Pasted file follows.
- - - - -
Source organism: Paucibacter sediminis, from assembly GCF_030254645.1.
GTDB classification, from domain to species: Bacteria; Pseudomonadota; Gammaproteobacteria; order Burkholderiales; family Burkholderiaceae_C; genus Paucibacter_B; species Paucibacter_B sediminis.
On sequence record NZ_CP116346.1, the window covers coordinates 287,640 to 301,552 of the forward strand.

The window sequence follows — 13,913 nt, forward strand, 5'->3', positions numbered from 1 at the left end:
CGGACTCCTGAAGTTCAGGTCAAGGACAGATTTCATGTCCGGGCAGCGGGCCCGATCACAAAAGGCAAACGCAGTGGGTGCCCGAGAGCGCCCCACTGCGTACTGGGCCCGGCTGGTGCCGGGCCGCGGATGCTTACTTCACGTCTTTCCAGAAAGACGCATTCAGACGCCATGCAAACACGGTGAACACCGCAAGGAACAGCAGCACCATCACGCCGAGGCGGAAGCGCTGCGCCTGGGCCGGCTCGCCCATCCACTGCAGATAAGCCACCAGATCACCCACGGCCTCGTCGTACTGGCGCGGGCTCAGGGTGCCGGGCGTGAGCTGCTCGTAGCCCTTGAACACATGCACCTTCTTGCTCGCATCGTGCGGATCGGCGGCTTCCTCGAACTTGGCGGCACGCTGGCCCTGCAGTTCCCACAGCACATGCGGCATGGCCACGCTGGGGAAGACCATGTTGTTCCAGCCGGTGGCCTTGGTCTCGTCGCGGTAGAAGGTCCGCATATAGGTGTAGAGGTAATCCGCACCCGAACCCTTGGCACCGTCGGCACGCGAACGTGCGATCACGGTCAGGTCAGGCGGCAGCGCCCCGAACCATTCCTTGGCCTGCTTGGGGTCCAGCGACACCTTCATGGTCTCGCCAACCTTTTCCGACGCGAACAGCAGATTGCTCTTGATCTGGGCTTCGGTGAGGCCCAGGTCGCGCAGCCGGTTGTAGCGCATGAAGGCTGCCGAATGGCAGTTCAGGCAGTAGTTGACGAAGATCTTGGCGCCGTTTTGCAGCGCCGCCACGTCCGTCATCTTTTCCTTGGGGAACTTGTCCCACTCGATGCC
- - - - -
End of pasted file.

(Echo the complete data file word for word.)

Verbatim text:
Source organism: Paucibacter sediminis, from assembly GCF_030254645.1.
GTDB classification, from domain to species: Bacteria; Pseudomonadota; Gammaproteobacteria; order Burkholderiales; family Burkholderiaceae_C; genus Paucibacter_B; species Paucibacter_B sediminis.
On sequence record NZ_CP116346.1, the window covers coordinates 287,640 to 301,552 of the forward strand.

The window sequence follows — 13,913 nt, forward strand, 5'->3', positions numbered from 1 at the left end:
CGGACTCCTGAAGTTCAGGTCAAGGACAGATTTCATGTCCGGGCAGCGGGCCCGATCACAAAAGGCAAACGCAGTGGGTGCCCGAGAGCGCCCCACTGCGTACTGGGCCCGGCTGGTGCCGGGCCGCGGATGCTTACTTCACGTCTTTCCAGAAAGACGCATTCAGACGCCATGCAAACACGGTGAACACCGCAAGGAACAGCAGCACCATCACGCCGAGGCGGAAGCGCTGCGCCTGGGCCGGCTCGCCCATCCACTGCAGATAAGCCACCAGATCACCCACGGCCTCGTCGTACTGGCGCGGGCTCAGGGTGCCGGGCGTGAGCTGCTCGTAGCCCTTGAACACATGCACCTTCTTGCTCGCATCGTGCGGATCGGCGGCTTCCTCGAACTTGGCGGCACGCTGGCCCTGCAGTTCCCACAGCACATGCGGCATGGCCACGCTGGGGAAGACCATGTTGTTCCAGCCGGTGGCCTTGGTCTCGTCGCGGTAGAAGGTCCGCATATAGGTGTAGAGGTAATCCGCACCCGAACCCTTGGCACCGTCGGCACGCGAACGTGCGATCACGGTCAGGTCAGGCGGCAGCGCCCCGAACCATTCCTTGGCCTGCTTGGGGTCCAGCGACACCTTCATGGTCTCGCCAACCTTTTCCGACGCGAACAGCAGATTGCTCTTGATCTGGGCTTCGGTGAGGCCCAGGTCGCGCAGCCGGTTGTAGCGCATGAAGGCTGCCGAATGGCAGTTCAGGCAGTAGTTGACGAAGATCTTGGCGCCGTTTTGCAGCGCCGCCACGTCCGTCATCTTTTCCTTGGGGAACTTGTCCCACTCGATGCC